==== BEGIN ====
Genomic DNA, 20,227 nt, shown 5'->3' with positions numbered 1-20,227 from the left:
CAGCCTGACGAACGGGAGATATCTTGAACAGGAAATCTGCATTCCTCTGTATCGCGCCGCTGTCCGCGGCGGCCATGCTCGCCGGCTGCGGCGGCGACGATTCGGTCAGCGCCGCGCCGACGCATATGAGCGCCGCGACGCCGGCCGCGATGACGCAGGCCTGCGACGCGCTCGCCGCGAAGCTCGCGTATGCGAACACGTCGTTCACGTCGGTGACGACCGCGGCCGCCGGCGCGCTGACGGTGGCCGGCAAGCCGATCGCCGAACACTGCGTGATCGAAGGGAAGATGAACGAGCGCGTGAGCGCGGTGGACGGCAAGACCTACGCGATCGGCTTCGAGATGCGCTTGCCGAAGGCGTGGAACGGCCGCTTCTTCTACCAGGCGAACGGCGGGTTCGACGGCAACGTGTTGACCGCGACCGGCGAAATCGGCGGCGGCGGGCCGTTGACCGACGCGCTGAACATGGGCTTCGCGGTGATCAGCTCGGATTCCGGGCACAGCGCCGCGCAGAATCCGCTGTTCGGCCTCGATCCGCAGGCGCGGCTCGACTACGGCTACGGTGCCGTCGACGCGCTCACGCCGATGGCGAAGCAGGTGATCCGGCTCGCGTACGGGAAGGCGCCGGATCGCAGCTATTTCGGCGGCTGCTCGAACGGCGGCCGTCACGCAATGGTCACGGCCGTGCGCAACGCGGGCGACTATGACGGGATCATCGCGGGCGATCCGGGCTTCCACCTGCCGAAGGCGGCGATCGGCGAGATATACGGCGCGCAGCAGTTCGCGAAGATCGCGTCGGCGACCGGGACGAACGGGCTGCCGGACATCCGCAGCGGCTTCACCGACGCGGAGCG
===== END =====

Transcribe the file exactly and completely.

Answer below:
Genomic DNA, 20,227 nt, shown 5'->3' with positions numbered 1-20,227 from the left:
CAGCCTGACGAACGGGAGATATCTTGAACAGGAAATCTGCATTCCTCTGTATCGCGCCGCTGTCCGCGGCGGCCATGCTCGCCGGCTGCGGCGGCGACGATTCGGTCAGCGCCGCGCCGACGCATATGAGCGCCGCGACGCCGGCCGCGATGACGCAGGCCTGCGACGCGCTCGCCGCGAAGCTCGCGTATGCGAACACGTCGTTCACGTCGGTGACGACCGCGGCCGCCGGCGCGCTGACGGTGGCCGGCAAGCCGATCGCCGAACACTGCGTGATCGAAGGGAAGATGAACGAGCGCGTGAGCGCGGTGGACGGCAAGACCTACGCGATCGGCTTCGAGATGCGCTTGCCGAAGGCGTGGAACGGCCGCTTCTTCTACCAGGCGAACGGCGGGTTCGACGGCAACGTGTTGACCGCGACCGGCGAAATCGGCGGCGGCGGGCCGTTGACCGACGCGCTGAACATGGGCTTCGCGGTGATCAGCTCGGATTCCGGGCACAGCGCCGCGCAGAATCCGCTGTTCGGCCTCGATCCGCAGGCGCGGCTCGACTACGGCTACGGTGCCGTCGACGCGCTCACGCCGATGGCGAAGCAGGTGATCCGGCTCGCGTACGGGAAGGCGCCGGATCGCAGCTATTTCGGCGGCTGCTCGAACGGCGGCCGTCACGCAATGGTCACGGCCGTGCGCAACGCGGGCGACTATGACGGGATCATCGCGGGCGATCCGGGCTTCCACCTGCCGAAGGCGGCGATCGGCGAGATATACGGCGCGCAGCAGTTCGCGAAGATCGCGTCGGCGACCGGGACGAACGGGCTGCCGGACATCCGCAGCGGCTTCACCGACGCGGAGCG